Monday, January 17, 2011

It it ain't broke, fix it!

One of the purported rationales for the State Bar's decision to rewrite the disciplinary rules is that the ABA model rules have been modified since the Texas rules were implemented. If that's the case, shouldn't the Texas rules more closely mirror the model ABA rules?

Over the past few years I've read countless articles in ABA publications pronouncing the (premature) death of the billable hour. Article after article touts the benefits to clients of "value billing."
Additional ways to price legal fees include value billing and success-based fees. It always makes sense to talk about fees in terms of value. What separates you from your competitor is not simply that you will each do quality legal work, but that you provide a unique understanding of the value this service provides your client. Hourly billing can be the antithesis of value-based services. What is it worth to your client to avoid expensive litigation? What is it worth to your client to operate a business free from worry about meeting legal deadlines and having compliance issues handled in a timely and accurate manner? By providing a value added service you become a trusted advisor focused on your client’s business success, rather than a service provider sending monthly invoices. It is hard to quantify the value of prevention. But any client who has been through costly litigation should have an understanding of the value that a strong partnership with a legal advisor can bring.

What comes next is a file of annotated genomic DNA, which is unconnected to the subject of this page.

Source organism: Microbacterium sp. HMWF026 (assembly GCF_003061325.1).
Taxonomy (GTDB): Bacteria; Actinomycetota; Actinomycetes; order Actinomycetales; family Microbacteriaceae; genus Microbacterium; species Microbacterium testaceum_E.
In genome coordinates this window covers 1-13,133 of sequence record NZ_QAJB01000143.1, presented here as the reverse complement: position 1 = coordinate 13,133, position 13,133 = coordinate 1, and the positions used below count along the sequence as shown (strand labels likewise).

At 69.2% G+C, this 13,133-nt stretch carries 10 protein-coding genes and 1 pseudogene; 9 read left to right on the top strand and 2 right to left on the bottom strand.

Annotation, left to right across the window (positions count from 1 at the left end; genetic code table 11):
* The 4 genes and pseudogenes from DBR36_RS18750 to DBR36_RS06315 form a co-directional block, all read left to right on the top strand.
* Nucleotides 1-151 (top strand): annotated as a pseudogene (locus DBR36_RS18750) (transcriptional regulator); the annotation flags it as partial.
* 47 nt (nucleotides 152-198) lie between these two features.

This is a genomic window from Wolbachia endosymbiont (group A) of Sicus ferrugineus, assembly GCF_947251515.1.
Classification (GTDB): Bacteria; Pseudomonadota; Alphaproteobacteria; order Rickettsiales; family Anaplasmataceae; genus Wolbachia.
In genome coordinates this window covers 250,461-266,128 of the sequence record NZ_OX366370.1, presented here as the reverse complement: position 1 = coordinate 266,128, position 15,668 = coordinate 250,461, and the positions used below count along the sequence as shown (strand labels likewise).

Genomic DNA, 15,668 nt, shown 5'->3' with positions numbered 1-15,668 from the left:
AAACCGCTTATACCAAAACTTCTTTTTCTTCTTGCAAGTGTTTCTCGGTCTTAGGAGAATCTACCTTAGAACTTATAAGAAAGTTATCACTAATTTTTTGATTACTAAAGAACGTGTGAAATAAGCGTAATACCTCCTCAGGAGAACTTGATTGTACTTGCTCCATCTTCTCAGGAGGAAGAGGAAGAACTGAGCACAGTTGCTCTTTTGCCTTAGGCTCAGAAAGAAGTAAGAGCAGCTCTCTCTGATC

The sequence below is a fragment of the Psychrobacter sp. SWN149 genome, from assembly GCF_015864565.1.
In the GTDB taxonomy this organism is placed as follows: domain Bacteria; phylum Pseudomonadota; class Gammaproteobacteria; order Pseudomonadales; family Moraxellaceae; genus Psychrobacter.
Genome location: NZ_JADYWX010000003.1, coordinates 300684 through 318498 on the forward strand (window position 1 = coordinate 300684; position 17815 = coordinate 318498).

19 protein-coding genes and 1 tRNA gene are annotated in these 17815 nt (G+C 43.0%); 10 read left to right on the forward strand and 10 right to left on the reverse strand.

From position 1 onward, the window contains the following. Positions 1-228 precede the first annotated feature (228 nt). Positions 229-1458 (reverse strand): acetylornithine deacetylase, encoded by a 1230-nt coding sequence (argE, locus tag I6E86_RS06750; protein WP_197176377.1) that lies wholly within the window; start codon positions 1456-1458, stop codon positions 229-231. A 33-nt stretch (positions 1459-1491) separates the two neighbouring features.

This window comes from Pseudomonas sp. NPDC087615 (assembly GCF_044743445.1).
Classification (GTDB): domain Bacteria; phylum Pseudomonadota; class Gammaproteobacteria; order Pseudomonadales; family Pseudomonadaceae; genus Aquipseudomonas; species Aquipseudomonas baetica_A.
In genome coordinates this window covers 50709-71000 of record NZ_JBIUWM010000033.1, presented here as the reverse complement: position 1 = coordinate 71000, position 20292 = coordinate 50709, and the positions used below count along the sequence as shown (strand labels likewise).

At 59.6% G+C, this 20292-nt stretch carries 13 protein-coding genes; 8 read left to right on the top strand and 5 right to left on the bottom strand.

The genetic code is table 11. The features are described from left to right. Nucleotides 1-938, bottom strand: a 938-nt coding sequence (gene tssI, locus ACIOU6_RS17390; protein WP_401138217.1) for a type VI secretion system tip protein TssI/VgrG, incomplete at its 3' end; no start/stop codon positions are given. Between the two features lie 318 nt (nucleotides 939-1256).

That's from a 2005 article in Law Practice TODAY written by Wendy Werner entitled "Alternative billing practices beyond the billable hour."

Sound familiar? Clients come to criminal defense attorneys because they have a problem that needs solving. They need someone who's familiar with the law, the venue and the court. They come in looking for someone who can help them resolve their problem in a way they, and their loved ones, can live with.

Unlike civil attorneys, we don't charge the same amount to every client for drafting routine motions that only require headings, names and dates to be changed. We don't charge clients for the myriad of phone calls we receive and make regarding their cases. We don't charge the trips to the county jail on weekends or at night. We charge for our ability to handle their case and our knowledge of the facts, law and science involved.